Housekeeper: Full time or part time?

Published on May 9, 2016

Life is busy.  Schedules for the children are full and in between running the home, managing the Nanny and the social diary you know it’s of utmost importance to keep the home in tip top condition. But frankly there aren’t enough hours in the day and it’s time to get some additional help in the house.

It might already be generational, with the housekeeper(s) in the homes being part of the history of the house itself, or it may be a new avenue that you are stepping down.  Whatever the case, the decision to hire either a full time housekeeper or part time housekeeper can dramatically improve the time you have to dedicate to other tasks at hand.

So how can you decide if you need a full time housekeeper or a part time housekeeper?

Definitions – part and full time housekeepers

A housekeeper is generally considered part time if they do less than 30 hours a week for one client.  Part time housekeepers will generally have multiple clients as they will need to work with different families and homes in order to have a full time salary.  They also tend to have a slightly higher hourly rate, as they have to take into account travel.

A full time Housekeeper will generally only work for one family (although in some circumstances they may take on ad-hoc flexi work outside of their set hours) and their hours will be upwards of 40 hours a week.  Full time Housekeepers can be either live in or live out, and the package will be reflected accordingly.

Size of the property

The size of the property is a big variable for deciding whether you need a full or part time housekeeper.  If the property in question is not your main residence then it’s probable that you may only need a part time housekeeper.  However, if you regularly use this small property, then the traffic, dust and dirt will be considerably higher than if you use it occassionaly, which may warrant a full time housekeeper.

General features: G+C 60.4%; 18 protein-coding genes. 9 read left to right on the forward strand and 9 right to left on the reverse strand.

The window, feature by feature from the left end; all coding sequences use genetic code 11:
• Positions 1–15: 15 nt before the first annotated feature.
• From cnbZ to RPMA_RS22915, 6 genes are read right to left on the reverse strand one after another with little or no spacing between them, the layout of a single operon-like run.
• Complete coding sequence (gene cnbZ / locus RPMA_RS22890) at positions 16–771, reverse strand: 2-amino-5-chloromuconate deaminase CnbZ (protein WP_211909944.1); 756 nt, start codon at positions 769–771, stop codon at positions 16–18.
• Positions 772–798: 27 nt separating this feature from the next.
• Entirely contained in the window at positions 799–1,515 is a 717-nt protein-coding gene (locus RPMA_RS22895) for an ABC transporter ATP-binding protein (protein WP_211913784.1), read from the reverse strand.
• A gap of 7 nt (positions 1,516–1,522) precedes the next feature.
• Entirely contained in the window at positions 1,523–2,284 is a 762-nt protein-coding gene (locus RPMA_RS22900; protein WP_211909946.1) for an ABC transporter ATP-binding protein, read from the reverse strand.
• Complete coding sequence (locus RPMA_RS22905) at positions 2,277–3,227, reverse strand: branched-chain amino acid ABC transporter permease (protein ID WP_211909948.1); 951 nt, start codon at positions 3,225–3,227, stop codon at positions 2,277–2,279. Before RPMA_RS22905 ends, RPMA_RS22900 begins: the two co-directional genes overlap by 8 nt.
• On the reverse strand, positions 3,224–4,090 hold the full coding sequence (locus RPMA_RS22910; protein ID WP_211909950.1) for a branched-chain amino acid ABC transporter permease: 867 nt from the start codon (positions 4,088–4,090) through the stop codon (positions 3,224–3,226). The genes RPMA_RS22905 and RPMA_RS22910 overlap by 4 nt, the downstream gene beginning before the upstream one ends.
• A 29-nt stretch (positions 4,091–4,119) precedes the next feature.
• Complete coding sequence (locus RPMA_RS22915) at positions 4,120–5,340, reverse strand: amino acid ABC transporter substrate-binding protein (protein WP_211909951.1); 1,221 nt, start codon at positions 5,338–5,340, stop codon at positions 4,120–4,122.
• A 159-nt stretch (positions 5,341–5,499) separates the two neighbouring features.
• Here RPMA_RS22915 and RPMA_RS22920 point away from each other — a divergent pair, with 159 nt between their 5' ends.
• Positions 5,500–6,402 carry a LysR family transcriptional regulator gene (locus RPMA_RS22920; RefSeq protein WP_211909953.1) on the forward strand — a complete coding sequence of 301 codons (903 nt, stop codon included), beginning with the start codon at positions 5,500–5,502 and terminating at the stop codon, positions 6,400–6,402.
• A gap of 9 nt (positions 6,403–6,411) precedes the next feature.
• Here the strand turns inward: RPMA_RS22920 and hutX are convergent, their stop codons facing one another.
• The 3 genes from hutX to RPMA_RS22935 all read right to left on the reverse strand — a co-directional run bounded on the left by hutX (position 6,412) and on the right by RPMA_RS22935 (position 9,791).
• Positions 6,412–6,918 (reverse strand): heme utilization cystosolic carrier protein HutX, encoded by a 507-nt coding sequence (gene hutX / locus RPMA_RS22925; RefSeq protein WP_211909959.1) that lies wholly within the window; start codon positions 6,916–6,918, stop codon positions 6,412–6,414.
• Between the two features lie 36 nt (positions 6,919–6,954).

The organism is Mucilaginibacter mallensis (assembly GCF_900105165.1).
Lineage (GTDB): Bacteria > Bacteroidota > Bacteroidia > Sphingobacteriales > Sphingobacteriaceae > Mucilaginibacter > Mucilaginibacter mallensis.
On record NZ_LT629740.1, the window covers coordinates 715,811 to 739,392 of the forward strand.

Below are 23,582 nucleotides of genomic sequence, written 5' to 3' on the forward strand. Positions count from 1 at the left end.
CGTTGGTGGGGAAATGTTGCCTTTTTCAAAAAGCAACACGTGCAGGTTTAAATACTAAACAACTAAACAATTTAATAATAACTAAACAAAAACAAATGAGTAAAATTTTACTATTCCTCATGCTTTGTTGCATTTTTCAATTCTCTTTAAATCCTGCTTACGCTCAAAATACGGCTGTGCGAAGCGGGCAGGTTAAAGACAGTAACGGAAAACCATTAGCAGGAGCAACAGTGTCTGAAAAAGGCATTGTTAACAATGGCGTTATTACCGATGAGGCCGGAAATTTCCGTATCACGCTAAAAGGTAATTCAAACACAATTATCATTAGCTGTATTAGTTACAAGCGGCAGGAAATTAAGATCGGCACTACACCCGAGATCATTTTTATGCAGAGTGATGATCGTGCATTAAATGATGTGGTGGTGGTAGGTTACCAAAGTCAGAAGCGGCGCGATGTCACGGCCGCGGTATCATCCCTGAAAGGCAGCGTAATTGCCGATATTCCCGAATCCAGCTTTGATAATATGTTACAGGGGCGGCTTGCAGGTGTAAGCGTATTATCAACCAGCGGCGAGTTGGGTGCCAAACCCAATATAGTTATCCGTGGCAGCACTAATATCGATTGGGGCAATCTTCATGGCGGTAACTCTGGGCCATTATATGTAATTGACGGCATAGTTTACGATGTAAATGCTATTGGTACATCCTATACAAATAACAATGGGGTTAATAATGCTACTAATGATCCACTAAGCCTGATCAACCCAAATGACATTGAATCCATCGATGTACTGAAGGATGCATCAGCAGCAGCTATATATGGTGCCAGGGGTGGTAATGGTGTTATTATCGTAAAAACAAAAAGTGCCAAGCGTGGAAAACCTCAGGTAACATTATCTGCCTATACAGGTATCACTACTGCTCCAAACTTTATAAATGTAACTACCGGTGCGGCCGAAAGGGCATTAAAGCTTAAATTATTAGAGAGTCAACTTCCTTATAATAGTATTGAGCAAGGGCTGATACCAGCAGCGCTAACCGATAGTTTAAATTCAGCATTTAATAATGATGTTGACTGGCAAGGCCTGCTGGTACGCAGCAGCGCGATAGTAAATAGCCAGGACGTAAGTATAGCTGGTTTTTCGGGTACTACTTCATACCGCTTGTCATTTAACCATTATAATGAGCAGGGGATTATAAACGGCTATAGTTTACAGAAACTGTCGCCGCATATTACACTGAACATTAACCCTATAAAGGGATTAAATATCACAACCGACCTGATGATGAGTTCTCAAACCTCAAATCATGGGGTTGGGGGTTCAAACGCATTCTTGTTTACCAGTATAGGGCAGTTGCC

As a general rule, if the property is 3 bedrooms or less and used as a secondary residence or infrequently, then a part time housekeeper will be sufficient.  If the property has 3 bedrooms or more, or is a primary residence, one should consider having a full time housekeeper.  It is important to remember the difference between a cleaner and a housekeeper. Know that for a Housekeeper to do their job properly and ‘keep house’ they need the time to do a thorough job.

Family Size

This links directly to the size of the property.  A single male or female principal primary residence may only require a part time housekeeper if they live alone, have no children or pets and have infrequent guests.  That being said if you live in a 10 bedroom property it is likely you will need a full time housekeeper in order to ensure that the rooms are aired and kept fresh regardless of the usage.

For a family home, with children and or pets, it is more than likely that a full time housekeeper will be required.  Regardless of the use of the property, it needs to be appropriately cared for.  Properties that have less use can get a certain ‘stale’ feel when not being regularly used, so it’s vital that the housekeeper keeps the property fresh and aired.

Lifestyle

The amount of entertaining you do will also affect your need a full or part time housekeeper.  The more entertaining and guests you have coming to your home, the more traffic through the property, and thus the more cleaning is required.

If you have guests regularly, the guest rooms will need to be changed, aired, and prepared for the next guest’s arrival.  The housekeeper should always work to the standard of your tastes. If, like most clients, you expect your home to be presented in the best light, the housekeeper needs the time to clean and prepare the room for the next guest.